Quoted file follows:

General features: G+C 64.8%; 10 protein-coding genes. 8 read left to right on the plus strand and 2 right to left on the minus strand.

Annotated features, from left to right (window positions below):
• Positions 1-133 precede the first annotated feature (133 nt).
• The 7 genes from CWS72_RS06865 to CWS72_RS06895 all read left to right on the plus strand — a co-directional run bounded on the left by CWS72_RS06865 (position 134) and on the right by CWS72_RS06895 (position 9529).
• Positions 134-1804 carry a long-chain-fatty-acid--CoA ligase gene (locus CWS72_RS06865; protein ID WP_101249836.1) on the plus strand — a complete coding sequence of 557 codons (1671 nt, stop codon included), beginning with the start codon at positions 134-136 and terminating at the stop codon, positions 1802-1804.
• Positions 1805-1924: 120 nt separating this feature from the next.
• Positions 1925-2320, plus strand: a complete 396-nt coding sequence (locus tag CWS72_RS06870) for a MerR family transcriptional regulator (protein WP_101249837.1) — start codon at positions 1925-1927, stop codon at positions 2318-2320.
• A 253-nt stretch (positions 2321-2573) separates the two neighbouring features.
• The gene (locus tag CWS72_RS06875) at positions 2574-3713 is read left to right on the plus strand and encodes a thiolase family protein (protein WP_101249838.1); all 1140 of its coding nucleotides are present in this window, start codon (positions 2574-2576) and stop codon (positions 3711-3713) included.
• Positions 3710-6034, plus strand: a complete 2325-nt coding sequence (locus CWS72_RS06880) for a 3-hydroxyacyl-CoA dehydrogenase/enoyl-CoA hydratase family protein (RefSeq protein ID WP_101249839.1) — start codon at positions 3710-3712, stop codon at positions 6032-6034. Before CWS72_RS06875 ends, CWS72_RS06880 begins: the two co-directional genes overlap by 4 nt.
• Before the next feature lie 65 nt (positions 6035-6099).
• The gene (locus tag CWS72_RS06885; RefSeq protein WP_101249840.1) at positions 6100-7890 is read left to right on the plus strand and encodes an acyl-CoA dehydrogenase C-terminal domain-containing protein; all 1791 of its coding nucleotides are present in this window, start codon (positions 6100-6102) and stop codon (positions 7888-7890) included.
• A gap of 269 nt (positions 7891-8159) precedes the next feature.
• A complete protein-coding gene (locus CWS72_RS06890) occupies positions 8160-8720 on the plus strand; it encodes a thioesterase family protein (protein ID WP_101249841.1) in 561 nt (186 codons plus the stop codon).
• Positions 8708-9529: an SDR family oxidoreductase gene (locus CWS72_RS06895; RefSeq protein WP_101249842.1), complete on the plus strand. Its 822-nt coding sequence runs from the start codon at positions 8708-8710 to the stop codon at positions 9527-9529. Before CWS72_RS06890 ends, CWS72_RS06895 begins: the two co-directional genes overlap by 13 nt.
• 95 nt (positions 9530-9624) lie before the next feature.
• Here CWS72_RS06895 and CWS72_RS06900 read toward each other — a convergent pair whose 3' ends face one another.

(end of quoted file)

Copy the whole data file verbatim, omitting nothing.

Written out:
General features: G+C 64.8%; 10 protein-coding genes. 8 read left to right on the plus strand and 2 right to left on the minus strand.

Annotated features, from left to right (window positions below):
• Positions 1-133 precede the first annotated feature (133 nt).
• The 7 genes from CWS72_RS06865 to CWS72_RS06895 all read left to right on the plus strand — a co-directional run bounded on the left by CWS72_RS06865 (position 134) and on the right by CWS72_RS06895 (position 9529).
• Positions 134-1804 carry a long-chain-fatty-acid--CoA ligase gene (locus CWS72_RS06865; protein ID WP_101249836.1) on the plus strand — a complete coding sequence of 557 codons (1671 nt, stop codon included), beginning with the start codon at positions 134-136 and terminating at the stop codon, positions 1802-1804.
• Positions 1805-1924: 120 nt separating this feature from the next.
• Positions 1925-2320, plus strand: a complete 396-nt coding sequence (locus tag CWS72_RS06870) for a MerR family transcriptional regulator (protein WP_101249837.1) — start codon at positions 1925-1927, stop codon at positions 2318-2320.
• A 253-nt stretch (positions 2321-2573) separates the two neighbouring features.
• The gene (locus tag CWS72_RS06875) at positions 2574-3713 is read left to right on the plus strand and encodes a thiolase family protein (protein WP_101249838.1); all 1140 of its coding nucleotides are present in this window, start codon (positions 2574-2576) and stop codon (positions 3711-3713) included.
• Positions 3710-6034, plus strand: a complete 2325-nt coding sequence (locus CWS72_RS06880) for a 3-hydroxyacyl-CoA dehydrogenase/enoyl-CoA hydratase family protein (RefSeq protein ID WP_101249839.1) — start codon at positions 3710-3712, stop codon at positions 6032-6034. Before CWS72_RS06875 ends, CWS72_RS06880 begins: the two co-directional genes overlap by 4 nt.
• Before the next feature lie 65 nt (positions 6035-6099).
• The gene (locus tag CWS72_RS06885; RefSeq protein WP_101249840.1) at positions 6100-7890 is read left to right on the plus strand and encodes an acyl-CoA dehydrogenase C-terminal domain-containing protein; all 1791 of its coding nucleotides are present in this window, start codon (positions 6100-6102) and stop codon (positions 7888-7890) included.
• A gap of 269 nt (positions 7891-8159) precedes the next feature.
• A complete protein-coding gene (locus CWS72_RS06890) occupies positions 8160-8720 on the plus strand; it encodes a thioesterase family protein (protein ID WP_101249841.1) in 561 nt (186 codons plus the stop codon).
• Positions 8708-9529: an SDR family oxidoreductase gene (locus CWS72_RS06895; RefSeq protein WP_101249842.1), complete on the plus strand. Its 822-nt coding sequence runs from the start codon at positions 8708-8710 to the stop codon at positions 9527-9529. Before CWS72_RS06890 ends, CWS72_RS06895 begins: the two co-directional genes overlap by 13 nt.
• 95 nt (positions 9530-9624) lie before the next feature.
• Here CWS72_RS06895 and CWS72_RS06900 read toward each other — a convergent pair whose 3' ends face one another.